Article

Dose–Effect Relationships for Femoral Fractures After Multimodality Limb-Sparing Therapy of Soft-Tissue Sarcomas of the Proximal Lower Extremity

Department of Radiation Oncology, University of Michigan, Ann Arbor, MI, USA.
International journal of radiation oncology, biology, physics (Impact Factor: 4.26). 11/2011; 83(4):1257-63. DOI: 10.1016/j.ijrobp.2011.09.047
Source: PubMed

ABSTRACT

We investigated the clinical and dosimetric predictors for radiation-associated femoral fractures in patients with proximal lower extremity soft tissue sarcomas (STS).
We examined 131 patients with proximal lower extremity STS who received limb-sparing surgery and external-beam radiation therapy between 1985 and 2006. Five (4%) patients sustained pathologic femoral fractures. Dosimetric analysis was limited to 4 fracture patients with full three-dimensional dose information, who were compared with 59 nonfracture patients. The mean doses and volumes of bone (V(d)) receiving specified doses (≥30 Gy, 45 Gy, 60 Gy) at the femoral body, femoral neck, intertrochanteric region, and subtrochanteric region were compared. Clinical predictive factors were also evaluated.
Of 4 fracture patients in our dosimetric series, there were three femoral neck fractures with a mean dose of 57.6 ± 8.9 Gy, V30 of 14.5 ± 2.3 cc, V45 of 11.8 ± 1.1 cc, and V60 of 7.2 ± 2.2 cc at the femoral neck compared with 22.9 ± 20.8 Gy, 4.8 ± 5.6 cc, 2.5 ± 3.9 cc, and 0.8 ± 2.7 cc, respectively, for nonfracture patients (p < 0.03 for all). The femoral neck fracture rate was higher than at the subtrochanteric region despite lower mean doses at these subregions. All fracture sites received mean doses greater than 40 Gy. Also, with our policy of prophylactic femoral intramedullary nailing for high-risk patients, there was no significant difference in fracture rates between patients with and without periosteal excision. There were no significant differences in age, sex, tumor size, timing of radiation therapy, and use of chemotherapy between fracture and nonfracture patients.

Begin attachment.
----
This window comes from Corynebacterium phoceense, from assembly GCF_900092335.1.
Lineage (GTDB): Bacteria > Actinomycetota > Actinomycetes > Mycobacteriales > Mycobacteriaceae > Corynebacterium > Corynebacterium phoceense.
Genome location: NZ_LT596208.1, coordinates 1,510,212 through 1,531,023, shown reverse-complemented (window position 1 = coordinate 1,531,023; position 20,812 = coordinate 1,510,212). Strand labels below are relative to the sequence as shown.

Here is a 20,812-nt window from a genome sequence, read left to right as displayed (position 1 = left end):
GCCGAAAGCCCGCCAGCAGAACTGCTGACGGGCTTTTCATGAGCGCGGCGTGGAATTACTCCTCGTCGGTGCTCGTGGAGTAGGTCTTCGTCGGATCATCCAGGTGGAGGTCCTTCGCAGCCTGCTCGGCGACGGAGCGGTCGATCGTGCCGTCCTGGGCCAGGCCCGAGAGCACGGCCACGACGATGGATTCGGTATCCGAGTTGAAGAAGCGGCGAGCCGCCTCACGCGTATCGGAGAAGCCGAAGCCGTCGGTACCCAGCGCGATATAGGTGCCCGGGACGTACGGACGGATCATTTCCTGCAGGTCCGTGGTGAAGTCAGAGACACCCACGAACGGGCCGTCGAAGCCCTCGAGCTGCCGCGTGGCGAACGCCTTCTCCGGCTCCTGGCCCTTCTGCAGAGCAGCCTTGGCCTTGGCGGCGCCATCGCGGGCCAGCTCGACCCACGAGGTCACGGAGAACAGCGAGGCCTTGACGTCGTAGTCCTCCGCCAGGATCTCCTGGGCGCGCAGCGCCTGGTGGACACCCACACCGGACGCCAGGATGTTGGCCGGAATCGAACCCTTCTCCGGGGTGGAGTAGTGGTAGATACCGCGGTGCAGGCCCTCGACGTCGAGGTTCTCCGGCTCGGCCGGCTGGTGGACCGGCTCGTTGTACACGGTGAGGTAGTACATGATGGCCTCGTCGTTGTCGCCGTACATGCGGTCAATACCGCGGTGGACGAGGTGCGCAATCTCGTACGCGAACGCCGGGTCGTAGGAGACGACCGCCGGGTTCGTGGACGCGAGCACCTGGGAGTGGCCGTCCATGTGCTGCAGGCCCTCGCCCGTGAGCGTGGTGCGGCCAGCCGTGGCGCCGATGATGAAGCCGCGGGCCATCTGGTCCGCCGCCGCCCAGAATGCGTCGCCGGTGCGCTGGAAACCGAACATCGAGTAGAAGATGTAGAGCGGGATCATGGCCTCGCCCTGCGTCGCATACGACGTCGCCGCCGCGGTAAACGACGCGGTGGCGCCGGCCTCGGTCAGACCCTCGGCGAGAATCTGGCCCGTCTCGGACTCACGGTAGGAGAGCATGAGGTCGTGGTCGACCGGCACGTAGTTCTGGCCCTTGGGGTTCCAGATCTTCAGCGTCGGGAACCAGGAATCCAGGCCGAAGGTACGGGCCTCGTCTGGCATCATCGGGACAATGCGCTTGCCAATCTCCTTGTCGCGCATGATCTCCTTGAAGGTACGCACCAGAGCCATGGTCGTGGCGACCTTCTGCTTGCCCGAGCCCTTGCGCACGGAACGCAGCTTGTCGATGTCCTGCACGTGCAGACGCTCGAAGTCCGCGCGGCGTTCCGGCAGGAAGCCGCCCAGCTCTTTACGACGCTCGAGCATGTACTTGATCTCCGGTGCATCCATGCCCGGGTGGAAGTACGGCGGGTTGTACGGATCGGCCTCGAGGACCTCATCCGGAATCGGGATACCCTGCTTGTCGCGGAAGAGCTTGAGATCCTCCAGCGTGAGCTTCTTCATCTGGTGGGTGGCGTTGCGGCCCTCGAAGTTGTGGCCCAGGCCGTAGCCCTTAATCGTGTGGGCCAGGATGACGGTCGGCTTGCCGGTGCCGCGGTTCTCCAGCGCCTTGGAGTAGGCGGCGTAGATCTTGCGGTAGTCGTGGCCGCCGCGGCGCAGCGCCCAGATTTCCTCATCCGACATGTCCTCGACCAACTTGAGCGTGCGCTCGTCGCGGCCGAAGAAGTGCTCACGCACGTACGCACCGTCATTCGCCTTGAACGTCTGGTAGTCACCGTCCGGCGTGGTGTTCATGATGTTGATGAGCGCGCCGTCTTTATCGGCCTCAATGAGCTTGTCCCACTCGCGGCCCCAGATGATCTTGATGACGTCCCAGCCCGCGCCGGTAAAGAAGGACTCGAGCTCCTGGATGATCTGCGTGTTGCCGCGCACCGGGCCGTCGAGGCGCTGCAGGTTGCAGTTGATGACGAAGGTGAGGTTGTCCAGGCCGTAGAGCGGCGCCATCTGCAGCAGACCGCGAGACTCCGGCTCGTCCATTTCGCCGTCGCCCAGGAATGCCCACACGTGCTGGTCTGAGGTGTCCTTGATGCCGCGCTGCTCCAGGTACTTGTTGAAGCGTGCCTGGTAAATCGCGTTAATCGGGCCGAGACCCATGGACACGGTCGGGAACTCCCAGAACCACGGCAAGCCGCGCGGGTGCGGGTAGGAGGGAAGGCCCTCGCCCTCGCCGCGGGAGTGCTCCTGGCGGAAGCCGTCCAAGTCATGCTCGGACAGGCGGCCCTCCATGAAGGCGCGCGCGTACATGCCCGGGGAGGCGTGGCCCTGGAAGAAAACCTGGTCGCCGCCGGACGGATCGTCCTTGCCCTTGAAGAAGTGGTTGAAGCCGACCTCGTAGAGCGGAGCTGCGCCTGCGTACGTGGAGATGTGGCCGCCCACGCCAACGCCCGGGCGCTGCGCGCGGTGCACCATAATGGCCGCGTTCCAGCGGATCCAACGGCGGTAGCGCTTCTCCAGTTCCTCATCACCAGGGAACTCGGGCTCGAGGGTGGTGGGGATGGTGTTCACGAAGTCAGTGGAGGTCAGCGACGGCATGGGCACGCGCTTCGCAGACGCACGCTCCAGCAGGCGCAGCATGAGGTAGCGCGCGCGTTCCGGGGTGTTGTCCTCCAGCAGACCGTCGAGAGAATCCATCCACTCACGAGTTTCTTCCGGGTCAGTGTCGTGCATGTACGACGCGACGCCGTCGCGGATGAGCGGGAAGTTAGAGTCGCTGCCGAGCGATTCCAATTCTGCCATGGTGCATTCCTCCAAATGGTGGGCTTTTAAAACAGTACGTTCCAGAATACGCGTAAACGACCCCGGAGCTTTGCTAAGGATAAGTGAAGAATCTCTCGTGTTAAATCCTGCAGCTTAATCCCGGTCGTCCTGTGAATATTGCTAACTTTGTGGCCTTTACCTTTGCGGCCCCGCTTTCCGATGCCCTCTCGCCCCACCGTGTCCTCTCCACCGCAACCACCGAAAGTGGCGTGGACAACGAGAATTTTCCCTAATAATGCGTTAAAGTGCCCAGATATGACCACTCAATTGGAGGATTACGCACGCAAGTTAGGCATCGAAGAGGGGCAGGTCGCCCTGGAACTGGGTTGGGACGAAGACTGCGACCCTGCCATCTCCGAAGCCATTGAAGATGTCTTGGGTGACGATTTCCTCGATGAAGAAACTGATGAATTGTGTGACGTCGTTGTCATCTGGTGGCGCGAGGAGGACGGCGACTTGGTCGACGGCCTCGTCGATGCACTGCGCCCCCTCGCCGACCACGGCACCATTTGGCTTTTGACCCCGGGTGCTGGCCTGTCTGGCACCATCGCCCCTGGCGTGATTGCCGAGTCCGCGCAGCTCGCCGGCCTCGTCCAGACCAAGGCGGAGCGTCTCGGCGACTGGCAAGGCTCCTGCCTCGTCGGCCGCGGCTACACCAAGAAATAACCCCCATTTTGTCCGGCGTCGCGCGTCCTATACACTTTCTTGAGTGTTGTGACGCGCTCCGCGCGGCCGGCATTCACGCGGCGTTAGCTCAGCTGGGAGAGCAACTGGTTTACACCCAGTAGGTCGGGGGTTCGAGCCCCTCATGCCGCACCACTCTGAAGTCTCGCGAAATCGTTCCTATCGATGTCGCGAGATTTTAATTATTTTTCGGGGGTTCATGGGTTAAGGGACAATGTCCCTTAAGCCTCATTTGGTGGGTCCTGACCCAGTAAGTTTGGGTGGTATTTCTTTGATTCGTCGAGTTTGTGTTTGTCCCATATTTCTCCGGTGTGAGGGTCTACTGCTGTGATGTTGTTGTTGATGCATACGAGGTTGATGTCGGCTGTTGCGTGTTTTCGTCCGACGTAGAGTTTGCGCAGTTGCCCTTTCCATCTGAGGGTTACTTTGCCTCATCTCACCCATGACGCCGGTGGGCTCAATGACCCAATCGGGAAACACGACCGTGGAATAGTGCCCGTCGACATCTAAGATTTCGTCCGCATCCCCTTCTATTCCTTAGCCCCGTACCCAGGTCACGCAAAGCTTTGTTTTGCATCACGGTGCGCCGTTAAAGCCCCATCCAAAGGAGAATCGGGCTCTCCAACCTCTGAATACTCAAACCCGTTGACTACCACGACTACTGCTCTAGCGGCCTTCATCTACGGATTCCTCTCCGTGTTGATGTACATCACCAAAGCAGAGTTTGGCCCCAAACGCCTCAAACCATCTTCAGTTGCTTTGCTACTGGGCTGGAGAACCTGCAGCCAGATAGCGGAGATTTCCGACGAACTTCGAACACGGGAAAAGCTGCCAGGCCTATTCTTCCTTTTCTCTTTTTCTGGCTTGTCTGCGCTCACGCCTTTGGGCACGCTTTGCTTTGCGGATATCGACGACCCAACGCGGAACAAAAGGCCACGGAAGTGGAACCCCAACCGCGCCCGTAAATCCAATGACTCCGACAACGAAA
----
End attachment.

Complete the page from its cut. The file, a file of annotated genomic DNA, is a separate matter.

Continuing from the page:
These dose-volume toxicity relationships provide RT optimization goals to guide future efforts for reducing pathologic fracture rates. Prophylactic femoral intramedullary nailing may also reduce fracture risk for susceptible patients.

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